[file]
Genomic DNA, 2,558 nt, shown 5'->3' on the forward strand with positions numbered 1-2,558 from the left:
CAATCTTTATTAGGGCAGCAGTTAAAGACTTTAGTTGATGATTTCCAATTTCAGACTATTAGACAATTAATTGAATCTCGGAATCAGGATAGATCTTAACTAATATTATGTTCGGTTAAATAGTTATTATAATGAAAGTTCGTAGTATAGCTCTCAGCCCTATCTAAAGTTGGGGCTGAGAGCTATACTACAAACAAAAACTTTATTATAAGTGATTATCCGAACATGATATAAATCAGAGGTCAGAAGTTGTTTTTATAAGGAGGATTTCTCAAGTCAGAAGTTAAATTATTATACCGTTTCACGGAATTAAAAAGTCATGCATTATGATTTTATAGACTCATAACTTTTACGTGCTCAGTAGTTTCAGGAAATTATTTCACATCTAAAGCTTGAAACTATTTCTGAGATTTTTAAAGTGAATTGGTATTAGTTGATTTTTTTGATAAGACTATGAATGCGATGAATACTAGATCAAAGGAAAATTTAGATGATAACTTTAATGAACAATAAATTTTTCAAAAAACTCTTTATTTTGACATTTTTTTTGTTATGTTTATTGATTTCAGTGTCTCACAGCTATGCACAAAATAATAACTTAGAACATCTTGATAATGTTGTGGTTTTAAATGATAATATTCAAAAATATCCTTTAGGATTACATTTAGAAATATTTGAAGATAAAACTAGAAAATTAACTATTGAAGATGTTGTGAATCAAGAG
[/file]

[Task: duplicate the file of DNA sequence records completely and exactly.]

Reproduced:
Genomic DNA, 2,558 nt, shown 5'->3' on the forward strand with positions numbered 1-2,558 from the left:
CAATCTTTATTAGGGCAGCAGTTAAAGACTTTAGTTGATGATTTCCAATTTCAGACTATTAGACAATTAATTGAATCTCGGAATCAGGATAGATCTTAACTAATATTATGTTCGGTTAAATAGTTATTATAATGAAAGTTCGTAGTATAGCTCTCAGCCCTATCTAAAGTTGGGGCTGAGAGCTATACTACAAACAAAAACTTTATTATAAGTGATTATCCGAACATGATATAAATCAGAGGTCAGAAGTTGTTTTTATAAGGAGGATTTCTCAAGTCAGAAGTTAAATTATTATACCGTTTCACGGAATTAAAAAGTCATGCATTATGATTTTATAGACTCATAACTTTTACGTGCTCAGTAGTTTCAGGAAATTATTTCACATCTAAAGCTTGAAACTATTTCTGAGATTTTTAAAGTGAATTGGTATTAGTTGATTTTTTTGATAAGACTATGAATGCGATGAATACTAGATCAAAGGAAAATTTAGATGATAACTTTAATGAACAATAAATTTTTCAAAAAACTCTTTATTTTGACATTTTTTTTGTTATGTTTATTGATTTCAGTGTCTCACAGCTATGCACAAAATAATAACTTAGAACATCTTGATAATGTTGTGGTTTTAAATGATAATATTCAAAAATATCCTTTAGGATTACATTTAGAAATATTTGAAGATAAAACTAGAAAATTAACTATTGAAGATGTTGTGAATCAAGAG